How related are the consumption of Natural gas to its price – Examining Natural gas

In the last week there were many changes in Natural gas prices and the peak was when the New York City Gate Spot price after increasing on Monday by over 11%, rose the following day by 61%. Later on, there was a sharp decline and a two day correction. Besides this change, there is also a trend that in the last several weeks Natural gas prices rose substantially. I have covered in the past the question of whether or not there is seasonality in Natural gas prices and I said back there that there is seasonally, as expected, however it’s very unpredictable and not reliable how and when exactly the prices will changes (e.g. this year the prices started to rise only during November and fell during October, while on average in previous years the prices rose during October as well).

In this post I intend to complete the former analysis by examining the relationship between consumption and prices of Natural gas from historic perspective and see if there is reliable trend which could explain this correlation between them.

Correlation between Consumption change and Natural gas Prices change

*Monthly average prices; Source: EIA website: and Bloomberg

In the table above is the correlation between the monthly percent change in consumption and percent change in prices of Natural gas. It shows that for the entire period the correlation is very low – only +11%, however it’s because there are different set of correlations, sometime positive and sometime negative which cancel one another. E.g. in 2008 there was a -34% negative correlation, while in 2010 there is a 49% positive correlation. Therefore, at first glance, the relationship of these two indictors isn’t very stable or reliable.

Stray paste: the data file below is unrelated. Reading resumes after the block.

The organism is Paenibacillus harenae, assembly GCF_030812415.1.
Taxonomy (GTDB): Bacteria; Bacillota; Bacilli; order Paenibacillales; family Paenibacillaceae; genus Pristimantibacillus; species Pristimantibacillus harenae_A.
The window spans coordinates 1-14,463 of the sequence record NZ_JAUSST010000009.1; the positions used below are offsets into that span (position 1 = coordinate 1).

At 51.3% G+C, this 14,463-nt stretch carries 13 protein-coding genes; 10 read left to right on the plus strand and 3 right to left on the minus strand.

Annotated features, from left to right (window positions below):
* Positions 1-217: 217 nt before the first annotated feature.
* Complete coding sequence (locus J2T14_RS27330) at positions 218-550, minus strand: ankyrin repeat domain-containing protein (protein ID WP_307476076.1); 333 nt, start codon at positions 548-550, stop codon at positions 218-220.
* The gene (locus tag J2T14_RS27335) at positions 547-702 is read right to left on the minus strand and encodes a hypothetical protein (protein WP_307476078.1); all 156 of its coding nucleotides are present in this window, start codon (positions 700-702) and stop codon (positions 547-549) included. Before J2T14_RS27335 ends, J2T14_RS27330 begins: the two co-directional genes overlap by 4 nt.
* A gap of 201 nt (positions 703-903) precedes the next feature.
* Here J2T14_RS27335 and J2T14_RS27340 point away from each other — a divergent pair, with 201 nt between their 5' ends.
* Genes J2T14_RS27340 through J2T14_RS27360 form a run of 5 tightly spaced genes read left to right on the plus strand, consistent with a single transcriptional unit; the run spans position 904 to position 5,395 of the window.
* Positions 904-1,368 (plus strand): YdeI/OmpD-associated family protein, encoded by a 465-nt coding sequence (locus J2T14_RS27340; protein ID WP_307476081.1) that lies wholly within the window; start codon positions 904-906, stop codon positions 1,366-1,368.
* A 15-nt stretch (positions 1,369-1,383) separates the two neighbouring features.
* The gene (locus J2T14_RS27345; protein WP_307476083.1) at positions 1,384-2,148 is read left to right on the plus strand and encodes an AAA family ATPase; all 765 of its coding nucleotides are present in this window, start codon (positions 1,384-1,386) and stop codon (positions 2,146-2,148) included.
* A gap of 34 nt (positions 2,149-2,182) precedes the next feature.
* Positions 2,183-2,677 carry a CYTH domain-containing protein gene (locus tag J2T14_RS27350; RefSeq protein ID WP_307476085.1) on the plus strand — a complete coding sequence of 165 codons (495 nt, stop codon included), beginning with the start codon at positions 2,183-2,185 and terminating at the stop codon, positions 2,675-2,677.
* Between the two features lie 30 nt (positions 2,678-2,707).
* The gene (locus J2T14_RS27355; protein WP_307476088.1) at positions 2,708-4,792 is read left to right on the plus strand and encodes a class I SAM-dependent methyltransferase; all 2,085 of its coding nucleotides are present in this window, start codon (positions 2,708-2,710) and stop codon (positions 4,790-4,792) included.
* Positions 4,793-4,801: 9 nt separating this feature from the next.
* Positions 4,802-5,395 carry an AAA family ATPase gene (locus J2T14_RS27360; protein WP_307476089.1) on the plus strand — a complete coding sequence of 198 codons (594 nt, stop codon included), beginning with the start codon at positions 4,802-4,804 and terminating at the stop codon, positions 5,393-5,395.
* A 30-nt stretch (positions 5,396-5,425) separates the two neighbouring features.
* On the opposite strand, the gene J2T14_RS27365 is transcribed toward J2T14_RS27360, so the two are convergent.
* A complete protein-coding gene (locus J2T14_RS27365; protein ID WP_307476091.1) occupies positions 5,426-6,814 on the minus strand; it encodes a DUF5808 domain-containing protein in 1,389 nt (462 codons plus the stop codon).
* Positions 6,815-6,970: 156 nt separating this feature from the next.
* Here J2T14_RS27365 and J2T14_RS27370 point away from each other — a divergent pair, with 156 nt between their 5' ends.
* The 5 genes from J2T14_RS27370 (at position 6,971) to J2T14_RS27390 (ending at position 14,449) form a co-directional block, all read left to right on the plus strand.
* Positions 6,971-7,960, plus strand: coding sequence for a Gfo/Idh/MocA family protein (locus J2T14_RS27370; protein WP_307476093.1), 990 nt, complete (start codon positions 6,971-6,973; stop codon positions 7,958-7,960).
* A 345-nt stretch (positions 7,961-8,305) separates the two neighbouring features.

In the chart below there are two figures: the Natural gas price history on a monthly scale from 2001-2010 (in $/MMBTU, the blue line), in which its scale is on the right; the other figure is the total US monthly consumption of Natural gas (in Million cubic feet, the green chart), in which its scale is on the left.

This shows the seasonality of Natural gas consumption with its peaks during winter time, while Natural gas price has a much less obvious trend with two peaks during 2005 and 2008. At least during 2008 it’s obviously due to the rise in Crude oil prices, nearing the 150 USD/b at that time, however this isn’t the explanation for 2005 since Crude oil prices were around 55-65 USD/b at that time.

natural gas prices and consumption 2001-2010*Monthly average prices; Source: EIA website:

What does it all mean?

Natural gas prices are correlated to some degree to the consumption, however since the consumption is mostly related to weather, this means that betting on Natural gas is, in some what, as betting on the weather, not to mention that the relation between them varies on a yearly scale, Furthermore, while Consumption could explain at best 25% of the variability of Natural gas prices (r square = 25%, since r=49% for 2010), it means that other variables are still out there that affect Natural gas prices (e.g. the consumption in Europe and Asia, Crude oil prices, and speculation around this commodity).

For now at least, the recent rise in the past weeks is strongly related to the weather and seems to be the main cause for the recent upward trend in Natural gas prices, however, all things being equal, this upward trend should end in February, as in the past, if the weather will play as expected, and that’s a big if…

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